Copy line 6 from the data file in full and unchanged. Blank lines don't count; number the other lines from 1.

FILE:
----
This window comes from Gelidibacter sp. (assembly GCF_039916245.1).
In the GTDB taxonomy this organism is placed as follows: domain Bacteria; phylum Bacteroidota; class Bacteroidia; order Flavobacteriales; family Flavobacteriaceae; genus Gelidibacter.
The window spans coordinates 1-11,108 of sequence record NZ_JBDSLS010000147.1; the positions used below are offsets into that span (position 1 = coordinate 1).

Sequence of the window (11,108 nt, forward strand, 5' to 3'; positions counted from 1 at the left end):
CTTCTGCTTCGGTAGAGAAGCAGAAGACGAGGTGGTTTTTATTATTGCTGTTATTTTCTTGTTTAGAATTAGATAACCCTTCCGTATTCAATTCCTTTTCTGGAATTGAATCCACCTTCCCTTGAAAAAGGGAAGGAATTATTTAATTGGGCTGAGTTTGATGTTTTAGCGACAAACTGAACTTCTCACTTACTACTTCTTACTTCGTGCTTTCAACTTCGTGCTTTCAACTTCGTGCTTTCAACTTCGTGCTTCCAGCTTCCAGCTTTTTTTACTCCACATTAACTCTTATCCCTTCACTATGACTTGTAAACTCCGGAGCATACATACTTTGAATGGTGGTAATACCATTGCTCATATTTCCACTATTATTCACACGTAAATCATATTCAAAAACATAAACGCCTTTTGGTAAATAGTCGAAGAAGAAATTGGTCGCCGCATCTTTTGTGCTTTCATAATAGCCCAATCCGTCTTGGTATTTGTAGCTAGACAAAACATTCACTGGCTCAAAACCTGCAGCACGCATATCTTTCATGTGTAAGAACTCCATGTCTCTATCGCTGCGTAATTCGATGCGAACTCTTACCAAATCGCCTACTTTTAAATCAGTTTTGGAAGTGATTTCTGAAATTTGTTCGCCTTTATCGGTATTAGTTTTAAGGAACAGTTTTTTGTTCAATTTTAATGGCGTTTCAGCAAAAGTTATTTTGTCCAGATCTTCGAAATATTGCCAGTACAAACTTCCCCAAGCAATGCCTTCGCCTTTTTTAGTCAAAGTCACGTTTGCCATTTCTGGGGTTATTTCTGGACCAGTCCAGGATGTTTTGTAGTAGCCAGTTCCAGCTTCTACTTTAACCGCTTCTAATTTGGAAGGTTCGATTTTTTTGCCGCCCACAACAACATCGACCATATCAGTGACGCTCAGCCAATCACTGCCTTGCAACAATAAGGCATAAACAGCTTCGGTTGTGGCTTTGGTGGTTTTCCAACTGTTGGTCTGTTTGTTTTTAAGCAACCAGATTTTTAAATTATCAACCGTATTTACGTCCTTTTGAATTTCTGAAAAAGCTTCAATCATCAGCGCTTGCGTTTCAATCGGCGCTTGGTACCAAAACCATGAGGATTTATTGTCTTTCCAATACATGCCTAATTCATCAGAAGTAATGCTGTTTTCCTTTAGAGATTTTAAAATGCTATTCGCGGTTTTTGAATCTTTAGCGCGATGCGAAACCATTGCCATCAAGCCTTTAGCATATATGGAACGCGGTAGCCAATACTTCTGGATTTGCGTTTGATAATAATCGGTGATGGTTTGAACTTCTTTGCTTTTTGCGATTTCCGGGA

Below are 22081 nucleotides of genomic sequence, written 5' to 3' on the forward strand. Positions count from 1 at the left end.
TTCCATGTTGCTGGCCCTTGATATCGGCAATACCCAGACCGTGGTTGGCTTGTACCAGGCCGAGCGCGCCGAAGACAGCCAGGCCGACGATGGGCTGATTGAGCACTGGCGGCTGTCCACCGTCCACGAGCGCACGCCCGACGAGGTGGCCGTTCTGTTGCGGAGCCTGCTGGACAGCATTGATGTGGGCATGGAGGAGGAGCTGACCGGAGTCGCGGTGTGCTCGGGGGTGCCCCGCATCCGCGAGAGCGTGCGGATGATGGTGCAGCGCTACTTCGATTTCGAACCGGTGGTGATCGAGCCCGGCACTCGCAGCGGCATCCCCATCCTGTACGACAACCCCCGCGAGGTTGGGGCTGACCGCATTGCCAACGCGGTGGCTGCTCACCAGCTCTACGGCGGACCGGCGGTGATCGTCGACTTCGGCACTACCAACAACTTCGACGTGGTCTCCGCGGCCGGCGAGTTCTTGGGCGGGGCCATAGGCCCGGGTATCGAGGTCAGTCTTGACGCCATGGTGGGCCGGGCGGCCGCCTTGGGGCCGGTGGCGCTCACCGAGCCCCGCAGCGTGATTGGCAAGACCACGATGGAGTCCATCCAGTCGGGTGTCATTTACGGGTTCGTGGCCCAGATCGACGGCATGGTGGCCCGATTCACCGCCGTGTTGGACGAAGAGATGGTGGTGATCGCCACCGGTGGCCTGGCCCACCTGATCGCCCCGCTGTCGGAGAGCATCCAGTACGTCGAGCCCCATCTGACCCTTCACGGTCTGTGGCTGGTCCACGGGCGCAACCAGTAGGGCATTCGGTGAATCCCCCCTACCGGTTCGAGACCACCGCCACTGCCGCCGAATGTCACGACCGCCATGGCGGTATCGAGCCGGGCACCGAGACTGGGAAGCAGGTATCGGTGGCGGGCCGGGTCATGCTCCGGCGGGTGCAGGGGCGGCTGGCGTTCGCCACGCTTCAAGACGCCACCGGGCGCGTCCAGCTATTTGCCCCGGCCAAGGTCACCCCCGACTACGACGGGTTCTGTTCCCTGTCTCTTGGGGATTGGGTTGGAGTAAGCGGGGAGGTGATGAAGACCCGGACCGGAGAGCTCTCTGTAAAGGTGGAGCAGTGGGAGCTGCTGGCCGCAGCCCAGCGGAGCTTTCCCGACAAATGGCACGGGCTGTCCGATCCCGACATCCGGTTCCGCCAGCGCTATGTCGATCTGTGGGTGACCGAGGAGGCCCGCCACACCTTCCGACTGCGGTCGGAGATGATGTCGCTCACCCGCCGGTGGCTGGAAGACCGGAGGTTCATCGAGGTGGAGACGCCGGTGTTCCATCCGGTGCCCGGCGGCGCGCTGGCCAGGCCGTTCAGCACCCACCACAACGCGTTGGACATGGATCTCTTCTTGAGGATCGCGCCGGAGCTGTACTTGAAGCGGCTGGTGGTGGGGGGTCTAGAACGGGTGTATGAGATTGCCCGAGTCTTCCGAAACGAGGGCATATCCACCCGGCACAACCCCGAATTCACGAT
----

Below are 22081 nucleotides of genomic sequence, written 5' to 3' on the forward strand. Positions count from 1 at the left end.